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Posted on January 12, 2014 in Mediation
California Evidence Code Sections Related to a Mediation Privilege that Keeps Divorce Talks Silent
|§703.5||“No mediator is competent to testify.”|
|§1115[a]||Definition of Mediation: A neutral person facilitates communication.|
|§1115[b]||A Mediator is a neutral who conducts mediation.|
|§1115[c]||Mediation consultation is a broad definition including intake communications.|
|§1119||Mediation privilege written in oral communication inadmissible.|
|§1119[a]||Nothing said in mediation is discoverable or admissible in evidence.|
|§1119[b]||No writing prepared for mediation is admissible or subject to discovery.|
|§1119[c]||All communications, negotiations, and discussions are confidential in mediation.|
|§1120||Evidence admissible or subject to discovery outside mediation is not inadmissible because of the mediation.|
|§1121||No mediator’s report or findings may be submitted to the Court.|
|§1122||Communications and writings may be admissible if the parties agree in writing.|
|§1123||Business settlement agreements prepared in mediation may be disclosed if the agreement is enforceable or binding or words to that effect; or the parties agree in writing; or the agreement is used to show fraud, duress, or illegality that is relevant to an important issue.|
|§1124||An oral agreement from mediation is not made inadmissible if, in accordance with §1118: the oral agreement is recorded by a court reporter, tape recorder or other, the terms are recited on the record, the parties express on the record they agree to the terms recited, the parties state on the record the agreement is enforceable, the recording is reduced to a writing signed by the parties within 72 hours.|
|§1125||Mediation ends when: |
|§1126||Protection before and after mediation: anything said or any writing is inadmissible and protected from disclosure before mediation ends and to the same extent after mediation ends.|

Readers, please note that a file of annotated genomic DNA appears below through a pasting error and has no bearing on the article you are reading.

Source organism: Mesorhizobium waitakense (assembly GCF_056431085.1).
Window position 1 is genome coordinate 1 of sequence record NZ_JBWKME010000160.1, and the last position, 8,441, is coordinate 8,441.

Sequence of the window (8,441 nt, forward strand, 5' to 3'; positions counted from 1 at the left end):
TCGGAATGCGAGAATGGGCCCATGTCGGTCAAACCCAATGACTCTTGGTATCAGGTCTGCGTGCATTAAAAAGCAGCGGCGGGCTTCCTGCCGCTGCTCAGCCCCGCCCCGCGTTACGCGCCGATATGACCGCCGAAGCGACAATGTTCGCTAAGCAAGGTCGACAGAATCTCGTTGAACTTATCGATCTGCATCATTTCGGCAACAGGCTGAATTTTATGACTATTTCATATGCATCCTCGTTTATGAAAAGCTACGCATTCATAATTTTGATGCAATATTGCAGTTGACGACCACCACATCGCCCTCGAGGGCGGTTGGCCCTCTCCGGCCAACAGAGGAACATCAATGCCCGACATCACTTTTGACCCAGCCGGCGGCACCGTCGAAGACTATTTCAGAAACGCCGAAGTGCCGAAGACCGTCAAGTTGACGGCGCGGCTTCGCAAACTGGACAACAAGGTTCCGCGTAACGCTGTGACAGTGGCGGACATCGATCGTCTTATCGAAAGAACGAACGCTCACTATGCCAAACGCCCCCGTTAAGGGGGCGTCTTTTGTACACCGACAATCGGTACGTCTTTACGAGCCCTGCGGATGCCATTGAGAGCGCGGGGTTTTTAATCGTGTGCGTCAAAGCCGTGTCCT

|§1127||A person who erroneously subpoenas or tries to get a mediator to testify or produce writing is subject to an award of reasonable attorneys fees in favor of the mediator.|
|§1128||Any reference to mediation during a subsequent proceeding is grounds for vacating or modifying the decision in that proceeding.|
|§1152||Offers to compromise are privileged.|
|§1152[a]||All settlement discussions and offers are privileged.|
In addition to all this good law, please keep in mind the California Supreme Court decision of Rojas in 2004, which held that anything prepared for the purpose of mediation is also privileged. The results of mediation are to be upheld by the courts. The recent appellate court case of Kieturakis in 2006 held that the presumption of undue influence in agreements between spouses must yield to the interests of finality in mediation.
What have you got to lose? If the discussions fall through, no harm, no foul. Nothing can be said later about the process. If the discussions are successful, and your mediation is formalized in a marital settlement agreement, you can even agree upon the extent to which that is revealed in a court file that is open to the public or kept secret between you and the spouse.
Mediation begins with an appointment for a first consultation. During that consultation you will lean how to effectively make disclosure and how to keep your case out of court. The cost of that consultation is just $150.00.
Call 858-974-4900 now to make your appointment.